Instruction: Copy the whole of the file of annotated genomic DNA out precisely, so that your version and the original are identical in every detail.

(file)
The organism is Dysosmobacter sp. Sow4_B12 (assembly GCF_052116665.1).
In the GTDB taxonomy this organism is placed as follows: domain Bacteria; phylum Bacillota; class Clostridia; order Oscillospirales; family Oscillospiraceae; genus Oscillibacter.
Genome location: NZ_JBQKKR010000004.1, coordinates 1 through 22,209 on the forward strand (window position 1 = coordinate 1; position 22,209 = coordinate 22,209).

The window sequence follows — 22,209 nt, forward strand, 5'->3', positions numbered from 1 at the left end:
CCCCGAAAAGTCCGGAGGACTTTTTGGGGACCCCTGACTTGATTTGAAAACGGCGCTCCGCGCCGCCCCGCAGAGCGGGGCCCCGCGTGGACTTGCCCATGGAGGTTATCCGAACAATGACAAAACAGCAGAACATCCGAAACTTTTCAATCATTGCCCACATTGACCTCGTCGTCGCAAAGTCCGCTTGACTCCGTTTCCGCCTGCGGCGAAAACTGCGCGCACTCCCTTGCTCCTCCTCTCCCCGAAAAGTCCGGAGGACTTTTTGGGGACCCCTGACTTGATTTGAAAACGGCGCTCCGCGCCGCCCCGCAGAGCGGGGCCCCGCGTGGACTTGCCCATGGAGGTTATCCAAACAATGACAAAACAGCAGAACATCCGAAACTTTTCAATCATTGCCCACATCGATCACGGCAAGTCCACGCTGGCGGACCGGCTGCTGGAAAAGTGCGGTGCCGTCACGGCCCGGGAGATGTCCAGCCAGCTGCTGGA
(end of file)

The organism is Dysosmobacter sp. Sow4_B12 (assembly GCF_052116665.1).
In the GTDB taxonomy this organism is placed as follows: domain Bacteria; phylum Bacillota; class Clostridia; order Oscillospirales; family Oscillospiraceae; genus Oscillibacter.
Genome location: NZ_JBQKKR010000004.1, coordinates 1 through 22,209 on the forward strand (window position 1 = coordinate 1; position 22,209 = coordinate 22,209).

The window sequence follows — 22,209 nt, forward strand, 5'->3', positions numbered from 1 at the left end:
CCCCGAAAAGTCCGGAGGACTTTTTGGGGACCCCTGACTTGATTTGAAAACGGCGCTCCGCGCCGCCCCGCAGAGCGGGGCCCCGCGTGGACTTGCCCATGGAGGTTATCCGAACAATGACAAAACAGCAGAACATCCGAAACTTTTCAATCATTGCCCACATTGACCTCGTCGTCGCAAAGTCCGCTTGACTCCGTTTCCGCCTGCGGCGAAAACTGCGCGCACTCCCTTGCTCCTCCTCTCCCCGAAAAGTCCGGAGGACTTTTTGGGGACCCCTGACTTGATTTGAAAACGGCGCTCCGCGCCGCCCCGCAGAGCGGGGCCCCGCGTGGACTTGCCCATGGAGGTTATCCAAACAATGACAAAACAGCAGAACATCCGAAACTTTTCAATCATTGCCCACATCGATCACGGCAAGTCCACGCTGGCGGACCGGCTGCTGGAAAAGTGCGGTGCCGTCACGGCCCGGGAGATGTCCAGCCAGCTGCTGGA